ON MONDAY, CNN plans to host a debate in which Democratic presidential candidates will answer questions sent to YouTube.com, a popular video site. If it's a gimmick, it's one the public has embraced. So far, people have submitted more than 1,500 video queries, many about problems faced by their families or friends.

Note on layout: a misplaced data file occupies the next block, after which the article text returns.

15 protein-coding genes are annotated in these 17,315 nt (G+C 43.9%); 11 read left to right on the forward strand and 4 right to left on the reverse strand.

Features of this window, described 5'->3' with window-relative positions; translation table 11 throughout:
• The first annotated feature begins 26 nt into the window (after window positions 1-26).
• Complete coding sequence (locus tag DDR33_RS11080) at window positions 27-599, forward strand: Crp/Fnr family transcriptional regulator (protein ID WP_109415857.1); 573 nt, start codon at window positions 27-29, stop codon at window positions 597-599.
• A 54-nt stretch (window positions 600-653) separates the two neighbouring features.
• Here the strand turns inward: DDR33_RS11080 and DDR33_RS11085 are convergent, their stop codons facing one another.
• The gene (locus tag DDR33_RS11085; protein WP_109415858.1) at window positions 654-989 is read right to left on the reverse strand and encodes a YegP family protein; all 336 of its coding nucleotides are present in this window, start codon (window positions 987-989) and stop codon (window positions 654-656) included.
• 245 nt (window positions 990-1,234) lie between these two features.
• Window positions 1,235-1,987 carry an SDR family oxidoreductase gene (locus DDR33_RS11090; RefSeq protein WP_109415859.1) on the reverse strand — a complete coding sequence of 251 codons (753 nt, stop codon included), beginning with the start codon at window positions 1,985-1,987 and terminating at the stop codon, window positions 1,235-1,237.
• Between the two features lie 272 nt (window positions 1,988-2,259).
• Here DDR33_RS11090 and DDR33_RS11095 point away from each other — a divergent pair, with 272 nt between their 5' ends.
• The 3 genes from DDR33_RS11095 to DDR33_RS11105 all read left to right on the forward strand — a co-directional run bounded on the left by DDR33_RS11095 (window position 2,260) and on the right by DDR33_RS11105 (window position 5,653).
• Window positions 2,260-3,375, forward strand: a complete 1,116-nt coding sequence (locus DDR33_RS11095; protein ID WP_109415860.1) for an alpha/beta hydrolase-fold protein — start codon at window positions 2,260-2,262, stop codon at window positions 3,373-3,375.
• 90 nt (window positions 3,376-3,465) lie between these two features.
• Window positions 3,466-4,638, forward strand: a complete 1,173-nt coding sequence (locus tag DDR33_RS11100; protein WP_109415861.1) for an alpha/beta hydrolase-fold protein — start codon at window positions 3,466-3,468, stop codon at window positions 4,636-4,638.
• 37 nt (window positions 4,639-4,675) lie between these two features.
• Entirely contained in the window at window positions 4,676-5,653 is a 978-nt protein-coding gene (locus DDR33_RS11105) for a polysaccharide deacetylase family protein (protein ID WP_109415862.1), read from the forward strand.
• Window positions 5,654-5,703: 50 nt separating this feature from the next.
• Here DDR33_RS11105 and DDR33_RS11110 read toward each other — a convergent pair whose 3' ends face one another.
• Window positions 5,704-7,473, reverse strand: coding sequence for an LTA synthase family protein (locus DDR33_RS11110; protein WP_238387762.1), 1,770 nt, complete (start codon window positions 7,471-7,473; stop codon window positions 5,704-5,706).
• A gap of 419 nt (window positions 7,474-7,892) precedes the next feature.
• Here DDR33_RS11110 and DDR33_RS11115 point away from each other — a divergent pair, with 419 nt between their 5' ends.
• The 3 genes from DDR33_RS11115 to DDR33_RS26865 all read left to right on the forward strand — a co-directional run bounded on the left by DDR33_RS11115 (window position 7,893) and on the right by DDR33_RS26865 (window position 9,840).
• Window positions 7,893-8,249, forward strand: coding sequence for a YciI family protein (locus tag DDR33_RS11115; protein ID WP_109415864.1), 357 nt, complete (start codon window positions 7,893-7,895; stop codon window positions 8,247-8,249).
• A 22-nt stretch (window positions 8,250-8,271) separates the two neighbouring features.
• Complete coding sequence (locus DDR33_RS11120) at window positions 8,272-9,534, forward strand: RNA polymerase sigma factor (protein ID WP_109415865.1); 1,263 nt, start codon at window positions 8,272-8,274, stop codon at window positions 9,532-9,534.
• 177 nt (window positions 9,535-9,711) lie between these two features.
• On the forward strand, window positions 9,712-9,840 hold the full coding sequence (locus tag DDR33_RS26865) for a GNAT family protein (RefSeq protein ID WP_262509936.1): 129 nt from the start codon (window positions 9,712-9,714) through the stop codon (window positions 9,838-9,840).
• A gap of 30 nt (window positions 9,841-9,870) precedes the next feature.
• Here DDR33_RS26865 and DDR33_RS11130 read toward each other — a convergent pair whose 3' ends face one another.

Predictably, most of the videos bear little resemblance to network television. The unvarnished look, however, is part of the charm. The point isn't to replicate the look and feel of past debates, it's to use a different medium to create something new and, potentially, more powerful. The best of the submissions give abstract policy issues a human face, as when a father shows pictures of his young Marine son and asks, "Please tell me what specific steps you will take in order to ensure Middle East stability so that my son will not have to go back." Another example is the mother who offers a slide show of her wheelchair-bound, mentally disabled daughter and asks how the candidates would address the shortage of residential treatment facilities and nurses for home healthcare.